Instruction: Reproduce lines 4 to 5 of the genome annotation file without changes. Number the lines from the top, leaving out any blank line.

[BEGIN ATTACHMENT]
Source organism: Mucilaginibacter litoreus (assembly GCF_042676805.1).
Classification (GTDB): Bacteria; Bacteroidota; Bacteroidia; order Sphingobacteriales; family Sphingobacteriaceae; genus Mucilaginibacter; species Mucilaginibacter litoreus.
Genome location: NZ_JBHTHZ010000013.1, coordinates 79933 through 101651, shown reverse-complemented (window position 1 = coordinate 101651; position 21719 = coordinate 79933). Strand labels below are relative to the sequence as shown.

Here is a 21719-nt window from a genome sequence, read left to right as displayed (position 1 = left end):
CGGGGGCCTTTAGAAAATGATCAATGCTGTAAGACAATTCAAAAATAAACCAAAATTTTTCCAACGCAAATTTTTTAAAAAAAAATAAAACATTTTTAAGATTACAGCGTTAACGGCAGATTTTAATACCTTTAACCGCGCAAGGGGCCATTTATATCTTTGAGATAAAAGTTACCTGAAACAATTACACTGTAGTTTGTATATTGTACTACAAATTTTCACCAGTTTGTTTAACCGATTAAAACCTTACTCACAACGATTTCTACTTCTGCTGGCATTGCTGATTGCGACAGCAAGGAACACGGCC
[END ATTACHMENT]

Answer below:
Here is a 21719-nt window from a genome sequence, read left to right as displayed (position 1 = left end):
CGGGGGCCTTTAGAAAATGATCAATGCTGTAAGACAATTCAAAAATAAACCAAAATTTTTCCAACGCAAATTTTTTAAAAAAAAATAAAACATTTTTAAGATTACAGCGTTAACGGCAGATTTTAATACCTTTAACCGCGCAAGGGGCCATTTATATCTTTGAGATAAAAGTTACCTGAAACAATTACACTGTAGTTTGTATATTGTACTACAAATTTTCACCAGTTTGTTTAACCGATTAAAACCTTACTCACAACGATTTCTACTTCTGCTGGCATTGCTGATTGCGACAGCAAGGAACACGGCC